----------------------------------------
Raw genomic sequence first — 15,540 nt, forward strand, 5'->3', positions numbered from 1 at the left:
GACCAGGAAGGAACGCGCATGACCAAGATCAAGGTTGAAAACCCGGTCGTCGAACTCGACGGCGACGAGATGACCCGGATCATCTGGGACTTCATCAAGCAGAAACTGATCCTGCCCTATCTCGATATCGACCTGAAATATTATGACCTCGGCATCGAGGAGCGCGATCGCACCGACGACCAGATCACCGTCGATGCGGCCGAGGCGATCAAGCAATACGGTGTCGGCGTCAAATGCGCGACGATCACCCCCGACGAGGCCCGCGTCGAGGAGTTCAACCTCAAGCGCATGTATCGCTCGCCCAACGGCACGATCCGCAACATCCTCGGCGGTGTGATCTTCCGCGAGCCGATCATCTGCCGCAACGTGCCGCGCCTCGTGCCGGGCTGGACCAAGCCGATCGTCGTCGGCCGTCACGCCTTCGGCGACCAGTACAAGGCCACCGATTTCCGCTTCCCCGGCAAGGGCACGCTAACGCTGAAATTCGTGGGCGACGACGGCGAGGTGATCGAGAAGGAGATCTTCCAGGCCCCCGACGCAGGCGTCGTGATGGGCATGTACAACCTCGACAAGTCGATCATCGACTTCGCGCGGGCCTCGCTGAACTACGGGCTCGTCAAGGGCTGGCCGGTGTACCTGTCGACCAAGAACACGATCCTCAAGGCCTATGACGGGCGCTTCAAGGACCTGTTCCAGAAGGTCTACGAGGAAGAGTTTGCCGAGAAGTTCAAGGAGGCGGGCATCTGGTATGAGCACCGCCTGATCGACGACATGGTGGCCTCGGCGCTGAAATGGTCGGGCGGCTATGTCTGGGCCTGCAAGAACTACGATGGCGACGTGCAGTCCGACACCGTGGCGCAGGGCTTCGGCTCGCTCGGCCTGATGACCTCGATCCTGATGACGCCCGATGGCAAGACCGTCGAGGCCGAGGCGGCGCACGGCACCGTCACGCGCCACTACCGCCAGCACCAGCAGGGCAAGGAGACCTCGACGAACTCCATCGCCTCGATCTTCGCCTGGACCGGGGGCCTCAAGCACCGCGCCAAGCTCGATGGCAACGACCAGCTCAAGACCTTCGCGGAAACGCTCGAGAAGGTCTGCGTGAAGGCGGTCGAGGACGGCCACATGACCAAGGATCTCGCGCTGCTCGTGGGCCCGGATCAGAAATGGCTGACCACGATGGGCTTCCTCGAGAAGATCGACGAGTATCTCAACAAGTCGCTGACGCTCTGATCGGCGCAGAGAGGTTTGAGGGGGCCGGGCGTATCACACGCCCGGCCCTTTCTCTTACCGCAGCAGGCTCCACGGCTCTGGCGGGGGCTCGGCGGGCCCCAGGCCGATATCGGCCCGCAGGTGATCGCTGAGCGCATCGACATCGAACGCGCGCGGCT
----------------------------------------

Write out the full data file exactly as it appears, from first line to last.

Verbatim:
Raw genomic sequence first — 15,540 nt, forward strand, 5'->3', positions numbered from 1 at the left:
GACCAGGAAGGAACGCGCATGACCAAGATCAAGGTTGAAAACCCGGTCGTCGAACTCGACGGCGACGAGATGACCCGGATCATCTGGGACTTCATCAAGCAGAAACTGATCCTGCCCTATCTCGATATCGACCTGAAATATTATGACCTCGGCATCGAGGAGCGCGATCGCACCGACGACCAGATCACCGTCGATGCGGCCGAGGCGATCAAGCAATACGGTGTCGGCGTCAAATGCGCGACGATCACCCCCGACGAGGCCCGCGTCGAGGAGTTCAACCTCAAGCGCATGTATCGCTCGCCCAACGGCACGATCCGCAACATCCTCGGCGGTGTGATCTTCCGCGAGCCGATCATCTGCCGCAACGTGCCGCGCCTCGTGCCGGGCTGGACCAAGCCGATCGTCGTCGGCCGTCACGCCTTCGGCGACCAGTACAAGGCCACCGATTTCCGCTTCCCCGGCAAGGGCACGCTAACGCTGAAATTCGTGGGCGACGACGGCGAGGTGATCGAGAAGGAGATCTTCCAGGCCCCCGACGCAGGCGTCGTGATGGGCATGTACAACCTCGACAAGTCGATCATCGACTTCGCGCGGGCCTCGCTGAACTACGGGCTCGTCAAGGGCTGGCCGGTGTACCTGTCGACCAAGAACACGATCCTCAAGGCCTATGACGGGCGCTTCAAGGACCTGTTCCAGAAGGTCTACGAGGAAGAGTTTGCCGAGAAGTTCAAGGAGGCGGGCATCTGGTATGAGCACCGCCTGATCGACGACATGGTGGCCTCGGCGCTGAAATGGTCGGGCGGCTATGTCTGGGCCTGCAAGAACTACGATGGCGACGTGCAGTCCGACACCGTGGCGCAGGGCTTCGGCTCGCTCGGCCTGATGACCTCGATCCTGATGACGCCCGATGGCAAGACCGTCGAGGCCGAGGCGGCGCACGGCACCGTCACGCGCCACTACCGCCAGCACCAGCAGGGCAAGGAGACCTCGACGAACTCCATCGCCTCGATCTTCGCCTGGACCGGGGGCCTCAAGCACCGCGCCAAGCTCGATGGCAACGACCAGCTCAAGACCTTCGCGGAAACGCTCGAGAAGGTCTGCGTGAAGGCGGTCGAGGACGGCCACATGACCAAGGATCTCGCGCTGCTCGTGGGCCCGGATCAGAAATGGCTGACCACGATGGGCTTCCTCGAGAAGATCGACGAGTATCTCAACAAGTCGCTGACGCTCTGATCGGCGCAGAGAGGTTTGAGGGGGCCGGGCGTATCACACGCCCGGCCCTTTCTCTTACCGCAGCAGGCTCCACGGCTCTGGCGGGGGCTCGGCGGGCCCCAGGCCGATATCGGCCCGCAGGTGATCGCTGAGCGCATCGACATCGAACGCGCGCGGCT